Deltec Bank & Trust, a renowned institution in the Bahamas, finds itself embroiled in a web of intrigue that ties it to one of the most recognized names in the cryptocurrency world, Tether.
As American authorities move swiftly, seizing funds amid heightened regulatory scrutiny, the interplay between traditional banking and cryptocurrency platforms becomes starkly evident. This unfolding story raises questions about some of the biggest players in the industry.
Authorities Seized Funds from Deltec Bank Amid Fraud Investigation
In a swift operation on July 17, United States authorities seized nearly $45 million from the accounts of Deltec Bank & Trust in the Bahamas. The New York-based Mitsubishi UFJ Trust and Banking Corporation (MUFJ) initially presented these accounts as custody accounts.
However, recent allegations suggest that fraudsters deceptively used these accounts to transfer funds from over 150 victims of pig butchering through dozens of shell companies, evading typical international transfer scrutiny.
In China, fraudsters meticulously cultivated the elaborate cryptocurrency investment wire fraud scheme, luring victims into a web of trust, only to financially “slaughter” them. The perpetrators approached victims with seemingly accidental texts, built rapport, transferred the conversation to the Telegram messaging app, and gradually guided them toward fake versions of legitimate trading platforms.
Victims initially witnessed significant profits and were then encouraged to invest more, and eventually, their funds vanished.
The US began investigating this scheme in September 2022, with undercover agents interacting directly with the fraudsters. They were directed to imitation versions of notable exchanges, including the Singapore International Monetary Exchange (SIMEX) and the Australian Securities Exchange (ASX).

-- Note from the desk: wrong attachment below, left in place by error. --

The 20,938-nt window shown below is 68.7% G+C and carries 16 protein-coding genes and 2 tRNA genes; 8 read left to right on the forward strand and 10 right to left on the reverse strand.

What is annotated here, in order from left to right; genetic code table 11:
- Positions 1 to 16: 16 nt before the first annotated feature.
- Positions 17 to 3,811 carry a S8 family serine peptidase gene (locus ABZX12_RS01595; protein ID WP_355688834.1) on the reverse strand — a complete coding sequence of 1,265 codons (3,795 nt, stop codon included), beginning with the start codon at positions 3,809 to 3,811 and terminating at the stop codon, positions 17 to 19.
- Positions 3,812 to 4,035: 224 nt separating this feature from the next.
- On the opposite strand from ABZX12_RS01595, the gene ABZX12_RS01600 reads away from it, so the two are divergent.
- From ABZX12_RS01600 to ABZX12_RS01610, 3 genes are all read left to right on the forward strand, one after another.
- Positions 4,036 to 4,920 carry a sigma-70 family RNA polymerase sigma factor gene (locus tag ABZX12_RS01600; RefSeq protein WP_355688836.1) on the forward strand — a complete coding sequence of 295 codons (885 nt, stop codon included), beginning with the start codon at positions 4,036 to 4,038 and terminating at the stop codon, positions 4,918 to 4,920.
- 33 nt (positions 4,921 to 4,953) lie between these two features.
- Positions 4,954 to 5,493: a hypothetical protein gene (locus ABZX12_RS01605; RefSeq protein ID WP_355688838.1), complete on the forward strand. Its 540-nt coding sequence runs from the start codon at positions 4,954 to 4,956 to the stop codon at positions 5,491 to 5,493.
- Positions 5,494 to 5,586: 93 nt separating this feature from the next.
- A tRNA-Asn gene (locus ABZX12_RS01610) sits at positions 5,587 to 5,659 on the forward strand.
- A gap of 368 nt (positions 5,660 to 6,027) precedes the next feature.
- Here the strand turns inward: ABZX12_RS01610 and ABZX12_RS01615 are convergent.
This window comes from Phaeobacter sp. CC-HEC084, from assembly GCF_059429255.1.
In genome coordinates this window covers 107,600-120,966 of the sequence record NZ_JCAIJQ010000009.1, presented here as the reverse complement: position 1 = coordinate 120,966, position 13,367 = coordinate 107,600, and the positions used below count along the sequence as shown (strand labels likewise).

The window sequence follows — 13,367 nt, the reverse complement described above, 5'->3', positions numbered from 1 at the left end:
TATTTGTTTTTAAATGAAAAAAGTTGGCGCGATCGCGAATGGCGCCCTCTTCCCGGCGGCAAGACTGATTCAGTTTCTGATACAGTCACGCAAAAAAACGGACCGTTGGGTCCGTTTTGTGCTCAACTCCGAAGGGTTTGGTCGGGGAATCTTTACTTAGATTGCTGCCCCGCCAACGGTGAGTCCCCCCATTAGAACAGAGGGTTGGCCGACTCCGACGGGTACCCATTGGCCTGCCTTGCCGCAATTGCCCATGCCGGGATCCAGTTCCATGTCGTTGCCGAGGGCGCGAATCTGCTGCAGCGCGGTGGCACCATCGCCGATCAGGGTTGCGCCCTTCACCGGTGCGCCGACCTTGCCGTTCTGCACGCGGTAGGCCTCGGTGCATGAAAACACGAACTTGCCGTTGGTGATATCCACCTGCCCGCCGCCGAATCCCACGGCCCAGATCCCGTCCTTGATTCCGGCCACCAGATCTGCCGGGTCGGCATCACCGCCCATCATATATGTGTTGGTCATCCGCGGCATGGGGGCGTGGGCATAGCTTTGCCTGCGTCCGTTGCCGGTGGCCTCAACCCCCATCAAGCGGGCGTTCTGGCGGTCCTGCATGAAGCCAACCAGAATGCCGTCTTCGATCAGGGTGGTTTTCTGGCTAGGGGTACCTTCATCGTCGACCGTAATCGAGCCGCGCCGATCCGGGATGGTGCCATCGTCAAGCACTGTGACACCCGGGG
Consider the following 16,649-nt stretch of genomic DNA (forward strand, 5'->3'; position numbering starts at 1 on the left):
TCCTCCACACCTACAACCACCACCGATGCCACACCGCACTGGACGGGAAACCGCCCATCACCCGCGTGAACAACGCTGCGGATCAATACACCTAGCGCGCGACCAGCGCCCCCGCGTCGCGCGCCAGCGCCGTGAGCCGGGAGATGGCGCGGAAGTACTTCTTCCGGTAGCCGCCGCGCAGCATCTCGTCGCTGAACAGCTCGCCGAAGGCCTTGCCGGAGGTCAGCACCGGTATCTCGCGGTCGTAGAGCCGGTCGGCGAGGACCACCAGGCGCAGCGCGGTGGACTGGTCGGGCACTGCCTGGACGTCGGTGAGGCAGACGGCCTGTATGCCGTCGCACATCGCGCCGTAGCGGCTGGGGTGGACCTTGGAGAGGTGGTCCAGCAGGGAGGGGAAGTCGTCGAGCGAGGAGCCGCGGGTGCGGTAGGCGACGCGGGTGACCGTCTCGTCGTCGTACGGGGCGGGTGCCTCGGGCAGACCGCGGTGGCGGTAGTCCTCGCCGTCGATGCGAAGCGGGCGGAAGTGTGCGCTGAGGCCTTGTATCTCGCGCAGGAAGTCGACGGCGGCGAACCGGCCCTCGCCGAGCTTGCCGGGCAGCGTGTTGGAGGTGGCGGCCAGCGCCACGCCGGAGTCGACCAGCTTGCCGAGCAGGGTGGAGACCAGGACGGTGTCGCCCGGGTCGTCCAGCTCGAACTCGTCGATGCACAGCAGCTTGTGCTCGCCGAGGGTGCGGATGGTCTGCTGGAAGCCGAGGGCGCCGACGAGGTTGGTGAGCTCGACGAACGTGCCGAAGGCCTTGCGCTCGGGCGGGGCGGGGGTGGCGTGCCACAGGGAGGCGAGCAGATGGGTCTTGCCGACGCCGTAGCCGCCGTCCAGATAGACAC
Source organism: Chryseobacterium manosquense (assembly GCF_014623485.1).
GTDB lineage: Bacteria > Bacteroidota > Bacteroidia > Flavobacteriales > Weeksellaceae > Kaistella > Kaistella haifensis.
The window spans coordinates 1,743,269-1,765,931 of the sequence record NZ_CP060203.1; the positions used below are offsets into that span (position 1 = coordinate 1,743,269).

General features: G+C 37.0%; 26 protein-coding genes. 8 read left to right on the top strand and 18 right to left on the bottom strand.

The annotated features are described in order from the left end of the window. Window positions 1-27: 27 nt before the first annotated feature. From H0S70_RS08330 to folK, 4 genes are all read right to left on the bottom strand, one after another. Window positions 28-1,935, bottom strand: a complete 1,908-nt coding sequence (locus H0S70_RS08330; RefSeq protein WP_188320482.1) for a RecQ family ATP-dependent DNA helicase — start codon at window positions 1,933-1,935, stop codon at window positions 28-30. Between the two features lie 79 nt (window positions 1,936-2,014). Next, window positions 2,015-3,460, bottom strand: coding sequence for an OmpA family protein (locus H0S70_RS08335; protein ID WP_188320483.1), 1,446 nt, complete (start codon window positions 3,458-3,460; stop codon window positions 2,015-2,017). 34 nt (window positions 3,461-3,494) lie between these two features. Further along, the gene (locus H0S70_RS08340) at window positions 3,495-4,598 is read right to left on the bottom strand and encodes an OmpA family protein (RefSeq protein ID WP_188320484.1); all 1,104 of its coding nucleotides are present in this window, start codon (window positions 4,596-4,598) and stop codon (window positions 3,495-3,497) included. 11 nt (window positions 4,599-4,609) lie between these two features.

It is alarming to note that while some victims lost millions, certain US financial institutions displayed lax due diligence, with some allowing fraudsters to open new accounts immediately after restricting or closing their previous ones.
Deltec’s involvement, however, paints a convoluted picture. Having opened its custody account in September 2021, Deltec faced scrutiny from MUFJ by April 2023 due to suspicious transfers.
Specifically, concerns arose from the unknown sources of funds and the absence of a clear economic business purpose. Transactions funneled through shell companies like Axis Digital Limited and GTAL did not help their case.
“Deltec Bank has been proactively cooperating with the related investigation of the US Attorney’s Office for the Eastern District of Virginia in order to provide information and assistance consistent with applicable laws. We believe that Deltec Bank has a legitimate claim, under US laws, that the cash seized from its account at Mitsubishi UFJ Trust and Banking should be returned, and it intends to assert such claim as part of the forfeiture process defined under US law,” a Deltec Bank representative said.
Sam Bankman-Fried, FTX, Alameda Research, and Deltec Connection
However, the cloud of suspicion around Deltec is not new. The firm is known for associating with prominent crypto entities such as Sam Bankman-Fried’s FTX, Alameda Research, and stablecoin giant Tether.
Bankman-Fried’s association with Deltec Bank has been scrutinized due to the intricate financial interconnections. A significant pivot point in this relationship was when Alameda invested $11.5 million under SBF’s leadership in FBH Corp.
Jean Chalopin, who controlled FBH Corp, also held the position of chairman at Deltec. Therefore, forging a direct link between SBF’s business ventures and the bank.
In a strategic move, FBH Corp acquired Farmington State Bank. What is noteworthy is that shortly after this acquisition, the bank underwent rebranding and emerged as Moonstone Bank.
Following the transition, Moonstone Bank saw a meteoric rise in its deposits, catapulting from an average sum of around $10 million to an astonishing $84 million.